The Mystery Surrounding The Infamous Turducken's Origins

Call it what you will, the Medieval Period, the Middle Ages, or the Dark Ages, we have a love affair with the shadowy centuries between the fall of the Roman Empire and the rise of the Renaissance. Just look at the long popularity of fantasy literature, films, and television inspired by the period like the "Lord of The Rings" trilogy, and HBO's "Game of Thrones" and its prequel "House of the Dragon." It was a time of kings and knights, sorcery and legend, historical elements we can still feel and see with just enough unwritten mystery to allow our imaginations to run wild.

Accounts of foods in the Middle Ages seem like just that, with the Huffington Post reporting a roundup of dishes that seem grounded in reality but fueled by flights of fancy, such as fish sauce doughnuts and ostrich ragout. Another dish mentioned is dormice, which consists of dormouse stuffed with forcemeat and cooked. Whether you find roasted rodents repulsive or not, it is evidence of a culinary practice that arose during the period: Engastration, or stuffing with meat, either from the same type of animal or a different one altogether, reports the Tri-County Times.

Though the term itself has fallen out of favor, engastration has carried on, both in haute cuisine — ballotines and galantines fit the bill — and festive fare, such as the seasonally-appropriate Turducken.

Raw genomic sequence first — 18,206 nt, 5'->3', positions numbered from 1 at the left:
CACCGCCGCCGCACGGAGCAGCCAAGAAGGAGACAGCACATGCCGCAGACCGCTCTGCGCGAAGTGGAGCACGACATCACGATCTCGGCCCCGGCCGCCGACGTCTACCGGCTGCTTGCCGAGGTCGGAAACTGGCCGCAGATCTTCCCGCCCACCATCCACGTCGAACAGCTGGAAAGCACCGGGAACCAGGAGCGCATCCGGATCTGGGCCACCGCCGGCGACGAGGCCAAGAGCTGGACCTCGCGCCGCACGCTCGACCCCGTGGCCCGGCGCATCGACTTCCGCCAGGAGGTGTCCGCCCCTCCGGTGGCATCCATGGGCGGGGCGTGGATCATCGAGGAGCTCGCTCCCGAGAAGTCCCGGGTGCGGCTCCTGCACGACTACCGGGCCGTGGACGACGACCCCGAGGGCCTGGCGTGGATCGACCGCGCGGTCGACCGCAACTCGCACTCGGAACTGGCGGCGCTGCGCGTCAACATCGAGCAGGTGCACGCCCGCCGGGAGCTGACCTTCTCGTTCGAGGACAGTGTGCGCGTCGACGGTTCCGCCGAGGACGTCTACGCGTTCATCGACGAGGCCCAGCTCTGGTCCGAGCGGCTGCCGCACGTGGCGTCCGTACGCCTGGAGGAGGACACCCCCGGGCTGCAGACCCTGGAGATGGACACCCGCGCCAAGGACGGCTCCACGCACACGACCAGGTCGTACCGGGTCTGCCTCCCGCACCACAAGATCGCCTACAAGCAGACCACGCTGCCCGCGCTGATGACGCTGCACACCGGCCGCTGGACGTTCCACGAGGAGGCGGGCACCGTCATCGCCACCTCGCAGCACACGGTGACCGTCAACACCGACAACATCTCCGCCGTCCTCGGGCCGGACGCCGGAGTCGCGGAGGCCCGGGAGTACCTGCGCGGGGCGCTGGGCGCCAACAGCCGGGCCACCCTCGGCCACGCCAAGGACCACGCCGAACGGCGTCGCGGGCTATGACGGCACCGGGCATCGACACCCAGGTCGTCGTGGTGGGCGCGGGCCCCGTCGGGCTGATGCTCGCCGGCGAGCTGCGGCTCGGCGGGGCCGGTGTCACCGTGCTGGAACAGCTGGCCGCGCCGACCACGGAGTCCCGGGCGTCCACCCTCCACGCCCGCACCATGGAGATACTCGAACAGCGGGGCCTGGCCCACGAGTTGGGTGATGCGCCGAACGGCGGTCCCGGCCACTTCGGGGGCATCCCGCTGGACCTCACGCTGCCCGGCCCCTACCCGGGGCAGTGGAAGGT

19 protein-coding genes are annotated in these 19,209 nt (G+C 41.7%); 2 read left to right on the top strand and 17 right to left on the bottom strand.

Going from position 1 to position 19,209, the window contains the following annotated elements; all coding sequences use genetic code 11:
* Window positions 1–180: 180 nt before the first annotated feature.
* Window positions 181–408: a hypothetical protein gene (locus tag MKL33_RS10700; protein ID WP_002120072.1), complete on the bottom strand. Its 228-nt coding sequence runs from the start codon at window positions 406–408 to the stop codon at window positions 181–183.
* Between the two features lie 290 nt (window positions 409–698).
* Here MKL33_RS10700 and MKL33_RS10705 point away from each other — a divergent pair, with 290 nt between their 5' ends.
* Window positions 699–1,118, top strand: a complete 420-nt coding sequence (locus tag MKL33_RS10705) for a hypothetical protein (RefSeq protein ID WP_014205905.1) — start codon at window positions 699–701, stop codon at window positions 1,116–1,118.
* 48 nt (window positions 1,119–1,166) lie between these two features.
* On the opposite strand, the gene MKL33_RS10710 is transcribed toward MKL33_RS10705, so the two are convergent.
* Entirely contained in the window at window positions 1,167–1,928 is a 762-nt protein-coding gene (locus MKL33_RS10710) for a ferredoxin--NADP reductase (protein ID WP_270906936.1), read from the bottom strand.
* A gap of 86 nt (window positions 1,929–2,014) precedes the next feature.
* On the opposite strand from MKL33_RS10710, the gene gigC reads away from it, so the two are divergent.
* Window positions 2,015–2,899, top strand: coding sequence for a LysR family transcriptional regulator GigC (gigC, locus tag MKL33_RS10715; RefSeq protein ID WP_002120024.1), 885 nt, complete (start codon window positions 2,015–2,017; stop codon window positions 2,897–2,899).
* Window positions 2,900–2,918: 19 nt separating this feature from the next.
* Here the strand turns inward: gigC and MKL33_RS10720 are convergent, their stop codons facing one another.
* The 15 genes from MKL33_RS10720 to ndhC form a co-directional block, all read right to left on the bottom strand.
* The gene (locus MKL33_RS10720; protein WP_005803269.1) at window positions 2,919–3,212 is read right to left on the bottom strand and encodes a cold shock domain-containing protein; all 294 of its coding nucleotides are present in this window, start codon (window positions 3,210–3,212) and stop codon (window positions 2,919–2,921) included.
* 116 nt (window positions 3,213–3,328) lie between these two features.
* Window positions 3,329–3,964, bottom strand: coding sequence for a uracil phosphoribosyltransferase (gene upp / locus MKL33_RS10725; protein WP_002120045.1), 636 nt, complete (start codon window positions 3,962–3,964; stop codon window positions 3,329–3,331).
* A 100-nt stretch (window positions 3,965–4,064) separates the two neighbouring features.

A long history of stuffing food in food

Surely you've heard of Turducken, the chimeric combination consisting of a small, deboned chicken stuffed into a deboned duck stuffed into a partially deboned turkey. It is a staple of many Thanksgiving tables desirous of flare and flouting tradition. But from whence did the Turducken come from?

Taste of Home states that Turducken burst on the culinary scene in the 1970s. The man who took credit for the dish was a dining luminary of that era. Paul Prudhomme was a larger-than-life Louisana chef whose New Orleans restaurant K-Paul's Louisiana Kitchen introduced numerous now-classic dishes like blackened redfish (via NOLA). Whether or not Prudhomme invented Turducken, the man responsible for launching it into the collective zeitgeist was National Football League (NFL) coach and broadcast legend John Madden. After being served a slice while in New Orleans, Madden became something of an evangelist for Turkducken's virtues. And given his sizable platform. Soon, people were curiously clamoring for a taste of their own.

If you're among the curious and have some time on your hands for an extensive prep, Serious Eats offers a comprehensive tutorial. If, however, you're horrified at the idea of any sort of engastration, consider that you may be a bit more familiar with it than you think. Porchetta is a popular Italian pork dish now commonly made with rolled pork shoulder or belly, but which once called for deboning, stuffing, and rolling a whole small pig, according to the European Union.